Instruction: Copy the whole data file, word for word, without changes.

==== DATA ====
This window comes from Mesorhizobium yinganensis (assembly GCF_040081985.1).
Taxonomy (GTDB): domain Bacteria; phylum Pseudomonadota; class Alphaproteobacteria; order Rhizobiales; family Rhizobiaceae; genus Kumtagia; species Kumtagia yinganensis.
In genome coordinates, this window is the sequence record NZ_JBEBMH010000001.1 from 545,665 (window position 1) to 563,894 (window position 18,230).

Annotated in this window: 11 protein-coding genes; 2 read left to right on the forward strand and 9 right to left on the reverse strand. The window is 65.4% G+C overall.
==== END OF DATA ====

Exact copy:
This window comes from Mesorhizobium yinganensis (assembly GCF_040081985.1).
Taxonomy (GTDB): domain Bacteria; phylum Pseudomonadota; class Alphaproteobacteria; order Rhizobiales; family Rhizobiaceae; genus Kumtagia; species Kumtagia yinganensis.
In genome coordinates, this window is the sequence record NZ_JBEBMH010000001.1 from 545,665 (window position 1) to 563,894 (window position 18,230).

Annotated in this window: 11 protein-coding genes; 2 read left to right on the forward strand and 9 right to left on the reverse strand. The window is 65.4% G+C overall.